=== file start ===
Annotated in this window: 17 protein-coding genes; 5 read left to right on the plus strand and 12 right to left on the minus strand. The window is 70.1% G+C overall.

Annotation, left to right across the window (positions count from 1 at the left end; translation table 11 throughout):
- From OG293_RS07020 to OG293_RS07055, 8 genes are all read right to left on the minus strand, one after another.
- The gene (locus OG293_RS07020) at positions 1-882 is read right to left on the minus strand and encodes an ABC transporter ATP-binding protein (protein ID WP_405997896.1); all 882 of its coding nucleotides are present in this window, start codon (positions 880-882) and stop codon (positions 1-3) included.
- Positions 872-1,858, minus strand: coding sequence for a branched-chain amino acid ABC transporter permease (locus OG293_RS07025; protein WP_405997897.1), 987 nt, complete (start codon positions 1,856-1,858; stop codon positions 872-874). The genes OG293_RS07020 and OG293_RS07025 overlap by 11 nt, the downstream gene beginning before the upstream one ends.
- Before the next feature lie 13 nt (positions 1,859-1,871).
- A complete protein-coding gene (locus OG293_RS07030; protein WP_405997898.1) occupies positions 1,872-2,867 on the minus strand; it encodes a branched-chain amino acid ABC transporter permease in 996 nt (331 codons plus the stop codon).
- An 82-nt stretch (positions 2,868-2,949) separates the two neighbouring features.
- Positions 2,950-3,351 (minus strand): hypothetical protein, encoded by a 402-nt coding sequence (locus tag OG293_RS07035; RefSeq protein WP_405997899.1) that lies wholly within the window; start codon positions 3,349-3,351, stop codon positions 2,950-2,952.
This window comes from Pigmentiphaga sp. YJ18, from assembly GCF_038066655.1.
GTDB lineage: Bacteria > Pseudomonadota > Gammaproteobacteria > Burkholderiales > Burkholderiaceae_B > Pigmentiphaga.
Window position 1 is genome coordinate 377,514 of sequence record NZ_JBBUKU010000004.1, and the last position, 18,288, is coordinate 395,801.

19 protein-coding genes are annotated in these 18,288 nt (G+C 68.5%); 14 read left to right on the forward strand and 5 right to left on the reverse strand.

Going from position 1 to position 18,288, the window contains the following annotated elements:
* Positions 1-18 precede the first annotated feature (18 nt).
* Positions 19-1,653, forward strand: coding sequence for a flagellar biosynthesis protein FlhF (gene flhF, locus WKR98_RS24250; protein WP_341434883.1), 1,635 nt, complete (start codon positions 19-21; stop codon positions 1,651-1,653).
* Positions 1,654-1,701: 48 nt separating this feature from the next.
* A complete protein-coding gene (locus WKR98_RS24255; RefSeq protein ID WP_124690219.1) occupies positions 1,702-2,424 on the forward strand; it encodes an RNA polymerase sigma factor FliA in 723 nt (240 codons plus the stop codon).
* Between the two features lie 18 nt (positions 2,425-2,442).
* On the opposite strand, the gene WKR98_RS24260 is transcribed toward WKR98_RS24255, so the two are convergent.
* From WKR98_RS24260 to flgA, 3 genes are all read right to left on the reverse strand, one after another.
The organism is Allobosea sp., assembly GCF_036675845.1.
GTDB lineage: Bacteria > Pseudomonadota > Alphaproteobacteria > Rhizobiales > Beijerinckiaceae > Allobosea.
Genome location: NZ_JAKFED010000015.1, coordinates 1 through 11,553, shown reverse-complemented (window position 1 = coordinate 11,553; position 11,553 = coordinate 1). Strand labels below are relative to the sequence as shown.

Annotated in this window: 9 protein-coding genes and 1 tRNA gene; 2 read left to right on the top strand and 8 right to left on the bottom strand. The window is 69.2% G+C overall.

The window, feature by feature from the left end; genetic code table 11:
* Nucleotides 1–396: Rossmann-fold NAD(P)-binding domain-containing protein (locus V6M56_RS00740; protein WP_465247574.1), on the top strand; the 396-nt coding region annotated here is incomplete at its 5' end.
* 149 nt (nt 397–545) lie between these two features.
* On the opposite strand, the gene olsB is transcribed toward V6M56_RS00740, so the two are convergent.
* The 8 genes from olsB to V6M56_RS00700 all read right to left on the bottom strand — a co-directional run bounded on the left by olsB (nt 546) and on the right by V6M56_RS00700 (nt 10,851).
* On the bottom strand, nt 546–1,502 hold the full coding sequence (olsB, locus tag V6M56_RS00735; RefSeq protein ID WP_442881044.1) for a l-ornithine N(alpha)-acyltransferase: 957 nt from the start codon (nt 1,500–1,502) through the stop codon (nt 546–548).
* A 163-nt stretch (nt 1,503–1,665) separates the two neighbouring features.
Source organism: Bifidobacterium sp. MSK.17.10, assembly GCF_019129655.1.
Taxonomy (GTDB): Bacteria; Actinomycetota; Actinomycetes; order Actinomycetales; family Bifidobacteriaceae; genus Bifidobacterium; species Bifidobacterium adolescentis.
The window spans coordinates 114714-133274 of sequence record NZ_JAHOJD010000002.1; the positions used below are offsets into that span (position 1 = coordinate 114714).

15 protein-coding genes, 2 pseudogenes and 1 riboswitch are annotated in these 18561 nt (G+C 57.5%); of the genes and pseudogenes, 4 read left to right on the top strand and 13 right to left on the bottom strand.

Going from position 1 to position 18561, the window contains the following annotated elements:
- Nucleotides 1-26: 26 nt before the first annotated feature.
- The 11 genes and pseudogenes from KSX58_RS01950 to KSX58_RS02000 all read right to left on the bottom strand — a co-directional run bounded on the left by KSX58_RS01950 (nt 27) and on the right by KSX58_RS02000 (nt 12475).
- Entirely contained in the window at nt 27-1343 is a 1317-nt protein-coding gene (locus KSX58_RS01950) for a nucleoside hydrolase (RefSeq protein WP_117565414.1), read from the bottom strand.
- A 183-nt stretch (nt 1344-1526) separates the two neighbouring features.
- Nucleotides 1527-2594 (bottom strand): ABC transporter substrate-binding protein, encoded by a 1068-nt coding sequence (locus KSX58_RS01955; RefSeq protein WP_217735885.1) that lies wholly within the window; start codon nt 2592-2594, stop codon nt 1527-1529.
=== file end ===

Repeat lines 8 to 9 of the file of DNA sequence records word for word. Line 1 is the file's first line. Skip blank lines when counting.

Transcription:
- An 82-nt stretch (positions 2,868-2,949) separates the two neighbouring features.
- Positions 2,950-3,351 (minus strand): hypothetical protein, encoded by a 402-nt coding sequence (locus tag OG293_RS07035; RefSeq protein WP_405997899.1) that lies wholly within the window; start codon positions 3,349-3,351, stop codon positions 2,950-2,952.